POLITICS

Kamala Harris Responds To People Who Don't Think She's 'Black Enough'

“It is challenging ... and to be honest with you, it is also hurtful," the Democratic senator said.

Democratic presidential hopeful Kamala Harris said Monday that questions about whether she is “black enough” to represent the black community are offensive.

“It is challenging ... and to be honest with you, it is also hurtful,” the California senator told Jemele Hill on an episode of her podcast “Jemele Hill Is Unbothered.”

Harris has endured the racist attacks from conservative figures like Donald Trump Jr. who say she can’t truly represent African Americans because her father was born in Jamaica. Harris, who was born in Oakland, California, is an American of both Jamaican and Indian descent. 

“It just feels like your blackness is always being put on trial,” Hill said.  

“I have said to my team, I’m like, ’Look, I am not running for black history professor. I am running for president of the United States,” Harris responded. “These people need to know black history. And it cannot be, as it always ends up being, that the couple of chocolate chips on the stage have to be the ones teaching everybody else about America’s history. It’s America’s history.”

Former president Barack Obama experienced similar attacks when Donald Trump and others questioned where Obama, the first black president, was born. The so-called “birther” conspiracy was developed in the late 2000s to cast doubt his legitimacy as president. 

Harris told Hill that she’s figuring out where to focus her energy during the presidential race, but that answering questions about her ethnicity is not something she needs to do.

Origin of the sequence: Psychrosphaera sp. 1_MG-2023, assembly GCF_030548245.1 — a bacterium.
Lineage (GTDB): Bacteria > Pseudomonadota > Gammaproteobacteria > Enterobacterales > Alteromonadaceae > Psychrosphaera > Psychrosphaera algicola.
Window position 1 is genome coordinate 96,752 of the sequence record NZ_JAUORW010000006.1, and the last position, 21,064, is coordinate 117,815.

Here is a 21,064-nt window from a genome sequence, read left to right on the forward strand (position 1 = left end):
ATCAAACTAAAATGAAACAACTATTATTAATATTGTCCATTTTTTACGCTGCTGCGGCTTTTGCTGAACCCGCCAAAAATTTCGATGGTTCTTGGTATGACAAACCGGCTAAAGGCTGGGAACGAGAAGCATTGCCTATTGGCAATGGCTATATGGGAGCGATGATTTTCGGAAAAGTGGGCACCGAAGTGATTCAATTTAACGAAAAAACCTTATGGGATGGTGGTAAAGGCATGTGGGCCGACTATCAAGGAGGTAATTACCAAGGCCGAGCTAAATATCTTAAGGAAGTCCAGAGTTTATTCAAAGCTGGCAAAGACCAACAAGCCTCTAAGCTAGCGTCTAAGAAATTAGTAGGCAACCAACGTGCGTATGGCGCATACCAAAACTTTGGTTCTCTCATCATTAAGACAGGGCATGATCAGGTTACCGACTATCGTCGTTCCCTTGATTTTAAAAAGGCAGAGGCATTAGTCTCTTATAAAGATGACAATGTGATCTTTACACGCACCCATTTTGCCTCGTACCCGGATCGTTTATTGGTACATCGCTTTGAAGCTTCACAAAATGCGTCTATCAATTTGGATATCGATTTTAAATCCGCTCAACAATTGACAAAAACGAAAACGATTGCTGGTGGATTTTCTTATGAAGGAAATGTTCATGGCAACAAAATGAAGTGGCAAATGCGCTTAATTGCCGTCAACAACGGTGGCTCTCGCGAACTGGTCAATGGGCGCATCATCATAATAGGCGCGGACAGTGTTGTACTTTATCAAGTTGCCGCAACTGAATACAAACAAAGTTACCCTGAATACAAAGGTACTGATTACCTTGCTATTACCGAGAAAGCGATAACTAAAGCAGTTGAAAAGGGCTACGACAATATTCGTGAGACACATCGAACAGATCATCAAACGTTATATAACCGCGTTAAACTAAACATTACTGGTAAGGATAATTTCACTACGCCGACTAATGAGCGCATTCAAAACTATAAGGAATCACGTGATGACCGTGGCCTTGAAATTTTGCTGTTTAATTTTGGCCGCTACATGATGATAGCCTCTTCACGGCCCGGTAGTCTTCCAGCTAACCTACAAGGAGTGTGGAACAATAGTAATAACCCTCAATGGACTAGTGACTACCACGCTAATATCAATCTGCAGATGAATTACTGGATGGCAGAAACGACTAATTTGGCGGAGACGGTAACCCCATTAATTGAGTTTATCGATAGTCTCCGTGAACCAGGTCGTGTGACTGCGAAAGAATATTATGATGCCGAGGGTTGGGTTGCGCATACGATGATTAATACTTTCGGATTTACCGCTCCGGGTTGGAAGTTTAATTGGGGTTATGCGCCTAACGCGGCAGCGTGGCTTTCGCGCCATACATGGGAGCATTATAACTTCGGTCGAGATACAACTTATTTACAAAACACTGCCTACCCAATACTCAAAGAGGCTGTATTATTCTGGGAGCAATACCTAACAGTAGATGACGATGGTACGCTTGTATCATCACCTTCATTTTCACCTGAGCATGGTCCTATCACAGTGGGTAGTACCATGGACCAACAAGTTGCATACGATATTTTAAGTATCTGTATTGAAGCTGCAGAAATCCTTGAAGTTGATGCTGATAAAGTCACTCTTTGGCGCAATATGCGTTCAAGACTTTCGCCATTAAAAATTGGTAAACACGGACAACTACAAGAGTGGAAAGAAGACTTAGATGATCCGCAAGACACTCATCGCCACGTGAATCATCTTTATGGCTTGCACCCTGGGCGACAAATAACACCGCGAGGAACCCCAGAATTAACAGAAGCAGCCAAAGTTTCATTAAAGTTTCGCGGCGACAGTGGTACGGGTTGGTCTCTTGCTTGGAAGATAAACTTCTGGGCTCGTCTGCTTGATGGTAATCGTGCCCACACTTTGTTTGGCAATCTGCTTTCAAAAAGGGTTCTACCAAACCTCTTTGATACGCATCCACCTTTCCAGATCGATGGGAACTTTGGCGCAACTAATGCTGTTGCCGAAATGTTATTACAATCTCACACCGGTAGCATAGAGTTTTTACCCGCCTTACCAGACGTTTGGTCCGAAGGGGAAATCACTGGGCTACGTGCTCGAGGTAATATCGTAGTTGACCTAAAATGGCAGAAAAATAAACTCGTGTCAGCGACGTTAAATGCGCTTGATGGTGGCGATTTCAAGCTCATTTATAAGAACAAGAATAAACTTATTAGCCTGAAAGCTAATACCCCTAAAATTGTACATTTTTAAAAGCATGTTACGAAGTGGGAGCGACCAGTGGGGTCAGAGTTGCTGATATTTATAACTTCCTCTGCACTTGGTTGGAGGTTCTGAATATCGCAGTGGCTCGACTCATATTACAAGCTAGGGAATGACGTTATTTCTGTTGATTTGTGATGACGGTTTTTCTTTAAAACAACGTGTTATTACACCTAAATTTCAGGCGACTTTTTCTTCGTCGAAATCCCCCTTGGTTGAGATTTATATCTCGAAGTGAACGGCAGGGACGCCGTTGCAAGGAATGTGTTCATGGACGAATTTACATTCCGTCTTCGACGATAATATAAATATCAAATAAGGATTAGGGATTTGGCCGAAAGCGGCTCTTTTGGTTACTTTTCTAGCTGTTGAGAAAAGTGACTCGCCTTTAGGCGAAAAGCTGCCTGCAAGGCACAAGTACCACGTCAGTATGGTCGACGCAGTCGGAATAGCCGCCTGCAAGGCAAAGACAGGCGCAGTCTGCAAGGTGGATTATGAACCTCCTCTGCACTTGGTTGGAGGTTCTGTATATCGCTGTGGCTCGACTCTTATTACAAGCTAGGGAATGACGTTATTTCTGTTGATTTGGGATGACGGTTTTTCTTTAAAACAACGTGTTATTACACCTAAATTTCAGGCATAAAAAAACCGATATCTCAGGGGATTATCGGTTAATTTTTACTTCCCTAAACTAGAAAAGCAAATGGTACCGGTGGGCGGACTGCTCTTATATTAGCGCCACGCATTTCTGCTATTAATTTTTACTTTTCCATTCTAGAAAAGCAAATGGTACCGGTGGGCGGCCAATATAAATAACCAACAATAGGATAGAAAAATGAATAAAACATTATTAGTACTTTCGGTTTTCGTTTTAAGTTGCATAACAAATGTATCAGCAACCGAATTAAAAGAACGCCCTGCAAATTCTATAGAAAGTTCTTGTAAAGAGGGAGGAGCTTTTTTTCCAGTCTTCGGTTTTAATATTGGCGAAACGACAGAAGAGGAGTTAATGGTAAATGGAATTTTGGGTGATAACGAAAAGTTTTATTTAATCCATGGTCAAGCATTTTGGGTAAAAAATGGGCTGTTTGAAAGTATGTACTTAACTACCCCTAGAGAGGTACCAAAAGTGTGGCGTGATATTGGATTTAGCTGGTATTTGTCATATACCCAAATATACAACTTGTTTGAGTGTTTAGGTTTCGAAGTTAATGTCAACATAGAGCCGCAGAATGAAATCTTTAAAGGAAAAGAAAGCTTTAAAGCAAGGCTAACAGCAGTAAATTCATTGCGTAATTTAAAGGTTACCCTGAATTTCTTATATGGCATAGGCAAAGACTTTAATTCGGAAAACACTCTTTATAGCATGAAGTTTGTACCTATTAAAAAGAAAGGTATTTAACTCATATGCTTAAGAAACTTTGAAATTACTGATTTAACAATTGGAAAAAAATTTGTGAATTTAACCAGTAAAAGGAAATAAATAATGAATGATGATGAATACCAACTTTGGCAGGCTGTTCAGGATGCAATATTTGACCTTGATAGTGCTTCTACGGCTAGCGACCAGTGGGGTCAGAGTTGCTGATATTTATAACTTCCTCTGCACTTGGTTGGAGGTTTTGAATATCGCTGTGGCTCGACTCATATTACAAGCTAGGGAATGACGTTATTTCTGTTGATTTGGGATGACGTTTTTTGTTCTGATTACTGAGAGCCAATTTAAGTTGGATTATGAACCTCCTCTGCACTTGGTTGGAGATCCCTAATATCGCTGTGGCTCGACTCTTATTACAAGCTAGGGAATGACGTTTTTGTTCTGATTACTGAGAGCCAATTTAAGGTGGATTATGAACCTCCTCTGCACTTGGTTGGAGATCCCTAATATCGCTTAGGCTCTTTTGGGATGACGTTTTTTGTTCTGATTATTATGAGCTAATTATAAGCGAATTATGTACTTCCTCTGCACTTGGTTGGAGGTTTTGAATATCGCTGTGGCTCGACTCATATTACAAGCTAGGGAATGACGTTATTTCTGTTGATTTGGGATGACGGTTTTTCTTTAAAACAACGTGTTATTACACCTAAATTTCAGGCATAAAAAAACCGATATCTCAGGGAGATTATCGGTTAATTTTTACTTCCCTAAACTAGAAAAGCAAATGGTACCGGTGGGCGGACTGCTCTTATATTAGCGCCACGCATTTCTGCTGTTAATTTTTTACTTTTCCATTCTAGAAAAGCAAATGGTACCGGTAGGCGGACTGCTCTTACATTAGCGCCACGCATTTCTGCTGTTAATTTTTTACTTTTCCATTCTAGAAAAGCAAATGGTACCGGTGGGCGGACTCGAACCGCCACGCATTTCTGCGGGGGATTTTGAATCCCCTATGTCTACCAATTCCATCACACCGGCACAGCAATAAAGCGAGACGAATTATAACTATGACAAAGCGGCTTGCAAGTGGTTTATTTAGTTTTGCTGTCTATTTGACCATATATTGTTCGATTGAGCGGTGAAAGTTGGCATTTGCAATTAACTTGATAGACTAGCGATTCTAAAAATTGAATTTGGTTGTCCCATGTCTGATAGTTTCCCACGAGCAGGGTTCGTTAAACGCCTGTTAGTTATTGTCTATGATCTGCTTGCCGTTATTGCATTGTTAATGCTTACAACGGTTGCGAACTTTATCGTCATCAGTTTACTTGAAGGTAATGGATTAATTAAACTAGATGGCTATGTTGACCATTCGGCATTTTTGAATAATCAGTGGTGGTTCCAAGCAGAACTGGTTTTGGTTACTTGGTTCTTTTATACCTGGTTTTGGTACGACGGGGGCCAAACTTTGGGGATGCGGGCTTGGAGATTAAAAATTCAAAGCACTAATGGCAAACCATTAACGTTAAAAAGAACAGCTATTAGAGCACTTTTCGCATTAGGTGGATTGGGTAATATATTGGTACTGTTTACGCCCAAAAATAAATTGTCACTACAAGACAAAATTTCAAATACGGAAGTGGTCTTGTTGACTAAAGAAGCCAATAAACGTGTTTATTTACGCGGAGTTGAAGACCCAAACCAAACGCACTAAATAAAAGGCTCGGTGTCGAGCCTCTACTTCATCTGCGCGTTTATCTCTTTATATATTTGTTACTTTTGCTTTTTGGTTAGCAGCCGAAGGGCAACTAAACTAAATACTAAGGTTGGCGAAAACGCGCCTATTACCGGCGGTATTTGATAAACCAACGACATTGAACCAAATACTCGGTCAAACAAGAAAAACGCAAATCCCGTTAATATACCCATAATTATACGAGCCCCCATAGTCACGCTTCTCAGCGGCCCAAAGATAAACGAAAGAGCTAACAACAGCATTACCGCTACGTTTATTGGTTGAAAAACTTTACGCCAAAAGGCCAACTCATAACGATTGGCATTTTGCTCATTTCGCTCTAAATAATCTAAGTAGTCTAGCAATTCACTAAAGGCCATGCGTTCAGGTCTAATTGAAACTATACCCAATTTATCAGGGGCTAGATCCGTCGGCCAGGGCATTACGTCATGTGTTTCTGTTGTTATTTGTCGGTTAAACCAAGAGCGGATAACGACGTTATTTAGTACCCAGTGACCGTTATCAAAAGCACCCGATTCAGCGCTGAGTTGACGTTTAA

“For other people who can’t figure out am I ‘black enough,’ I kinda feel like that’s their problem, not mine,” she said. “Maybe they need to go back to school to figure it out. And maybe they need to learn about the African diaspora and maybe they need to learn about a number of other things.”

This isn’t the first time Harris has been forced to respond to attacks on her blackness. Earlier this year, she addressed critics who pointed to her record as a prosecutor ― which contributed to high rates of incarceration in California ― as a reason why she wasn’t “black enough” to represent black Americans. 

“Look, this is the same thing they did to Barack. This is not new to us,” Harris responded at the time. “They’re trying to ... sow hate and division among us. So we need to recognize when we’re being played.” 

Listen to the full “Jemele Hill Is Unbothered” episode below. 

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